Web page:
Support frameworks, such as industry standards, to ensure that reporting on terrorist attacks does not amplify terrorist and violent extremist content, without prejudice to responsible coverage of terrorism and violent extremism.
I’ve written at length about the fallout from the New Zealand-only censorship of Tarrant’s trial, but the core point here is: why should governments tell the free media – through these nebulous “industry standards” – how to cover what politicians say is “extremist content”? Or anything at all.
What is “amplify”? Where does the line lie between “not amplifying” and hushing up? What is “responsible coverage”?
Accelerate research into and development of technical solutions to prevent the upload of and to detect and immediately remove terrorist and violent extremist content online, and share these solutions through open channels, drawing on expertise from academia, researchers, and civil society.
So rather than a post-moderation internet, the document wants us to move to pre-moderation – if Facebook doesn’t like your video you simply will never ever be able to put it online, and considering that the networks plan to share all data, this should automatically apply to all the others. You will be shouting silently into the void.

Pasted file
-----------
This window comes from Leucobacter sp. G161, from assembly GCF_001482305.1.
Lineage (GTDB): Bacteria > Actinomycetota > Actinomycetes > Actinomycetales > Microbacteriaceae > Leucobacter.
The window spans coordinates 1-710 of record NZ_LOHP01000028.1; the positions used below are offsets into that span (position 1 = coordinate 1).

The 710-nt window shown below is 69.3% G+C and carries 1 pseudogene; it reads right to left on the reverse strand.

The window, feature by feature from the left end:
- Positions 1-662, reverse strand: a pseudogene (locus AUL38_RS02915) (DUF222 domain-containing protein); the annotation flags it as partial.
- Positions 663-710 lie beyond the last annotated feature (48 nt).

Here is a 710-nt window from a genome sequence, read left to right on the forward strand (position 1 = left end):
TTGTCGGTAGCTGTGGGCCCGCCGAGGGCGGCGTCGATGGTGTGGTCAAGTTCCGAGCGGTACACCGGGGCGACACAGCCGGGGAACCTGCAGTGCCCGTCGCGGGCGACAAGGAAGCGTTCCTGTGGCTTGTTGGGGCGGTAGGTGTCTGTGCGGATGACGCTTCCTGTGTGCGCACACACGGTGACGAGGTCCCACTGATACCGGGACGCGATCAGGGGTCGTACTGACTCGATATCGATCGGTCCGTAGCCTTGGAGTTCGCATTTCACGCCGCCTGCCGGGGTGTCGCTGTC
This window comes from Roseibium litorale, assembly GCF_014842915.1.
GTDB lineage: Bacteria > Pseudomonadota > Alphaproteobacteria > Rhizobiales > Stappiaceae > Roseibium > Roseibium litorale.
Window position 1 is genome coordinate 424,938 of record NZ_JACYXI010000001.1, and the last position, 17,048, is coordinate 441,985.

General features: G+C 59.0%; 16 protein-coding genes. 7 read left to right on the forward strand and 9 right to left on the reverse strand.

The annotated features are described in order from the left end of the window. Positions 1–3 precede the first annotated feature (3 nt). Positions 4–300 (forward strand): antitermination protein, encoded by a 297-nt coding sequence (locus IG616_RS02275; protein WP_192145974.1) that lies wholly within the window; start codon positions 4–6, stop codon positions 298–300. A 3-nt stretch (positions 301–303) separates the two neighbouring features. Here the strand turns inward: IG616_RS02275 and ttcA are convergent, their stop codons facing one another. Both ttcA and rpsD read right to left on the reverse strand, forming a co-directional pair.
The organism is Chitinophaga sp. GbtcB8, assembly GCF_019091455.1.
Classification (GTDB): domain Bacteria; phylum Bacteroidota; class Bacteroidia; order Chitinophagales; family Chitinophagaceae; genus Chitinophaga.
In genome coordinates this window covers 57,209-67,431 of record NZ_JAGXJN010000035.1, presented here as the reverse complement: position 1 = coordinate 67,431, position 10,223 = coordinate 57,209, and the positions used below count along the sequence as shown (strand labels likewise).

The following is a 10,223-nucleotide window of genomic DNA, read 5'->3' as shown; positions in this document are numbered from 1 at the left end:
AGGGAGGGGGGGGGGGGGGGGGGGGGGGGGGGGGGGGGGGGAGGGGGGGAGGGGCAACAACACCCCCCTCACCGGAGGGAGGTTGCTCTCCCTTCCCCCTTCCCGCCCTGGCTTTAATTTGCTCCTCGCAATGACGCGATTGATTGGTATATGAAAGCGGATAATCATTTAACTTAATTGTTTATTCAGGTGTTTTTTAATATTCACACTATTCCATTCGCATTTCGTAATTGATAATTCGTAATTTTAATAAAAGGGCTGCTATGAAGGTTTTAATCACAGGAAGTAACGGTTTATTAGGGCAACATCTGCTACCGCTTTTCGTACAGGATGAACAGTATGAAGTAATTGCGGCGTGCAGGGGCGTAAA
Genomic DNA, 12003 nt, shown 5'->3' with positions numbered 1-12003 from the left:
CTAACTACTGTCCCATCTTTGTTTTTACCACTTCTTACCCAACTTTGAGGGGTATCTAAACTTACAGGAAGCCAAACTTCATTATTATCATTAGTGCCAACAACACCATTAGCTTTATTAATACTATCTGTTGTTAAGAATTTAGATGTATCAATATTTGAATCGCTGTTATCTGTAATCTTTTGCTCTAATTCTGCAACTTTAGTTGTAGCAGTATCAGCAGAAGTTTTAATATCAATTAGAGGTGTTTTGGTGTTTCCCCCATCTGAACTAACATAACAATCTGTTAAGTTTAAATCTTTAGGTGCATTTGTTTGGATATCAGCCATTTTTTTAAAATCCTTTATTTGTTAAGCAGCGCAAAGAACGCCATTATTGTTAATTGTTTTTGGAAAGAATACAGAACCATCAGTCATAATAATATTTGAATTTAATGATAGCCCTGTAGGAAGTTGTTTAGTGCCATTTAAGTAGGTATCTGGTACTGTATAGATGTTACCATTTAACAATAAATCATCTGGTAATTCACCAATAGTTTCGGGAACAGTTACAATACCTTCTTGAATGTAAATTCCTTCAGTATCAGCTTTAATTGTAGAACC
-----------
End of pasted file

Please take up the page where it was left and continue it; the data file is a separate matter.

One is not sure that the fact algorithms are currently so imperfect is a good or a bad thing.
Using algorithms and other processes to redirect users from [extremist] content or the promotion of credible, positive alternatives or counter-narratives.
So you click, for example, for an Alex Jones link, or even a Paul Joseph Watson one – both already “dangerous” personae non-grata on most of the signatories’ websites – and instead it takes you to a “credible, positive alternative”approved by Macron or Angela Merkel or Justin Trudeau? Or perhaps, even more neatly when you search for these names – or RT, for example – none of their content will come up. Deprioritized and delisted content can never corrupt you.
I do not believe that the politicians and entrepreneurs gathered in France on Wednesday are in a conspiracy to shut down free speech or neuter their political opposition. Most of them surely believe that they are merely safeguarding the internet from – to note another loaded term – “bad actors.”
But they are not political neutrals either. The Christchurch Call did not come after any of the dozens of Muslim bombings that happened in the West, or at the peak of Islamic State (IS, formerly ISIS) propaganda efforts, when polished beheading videos made it online every week and were shared by millions, and freely “amplified” by the media.
The unequivocal far-right atrocity serves merely as a cynical hook for countering years of mainstream party anxiety about losing control of the narrative online, which turned into an ongoing breakdown with Hillary Clinton’s loss in 2016.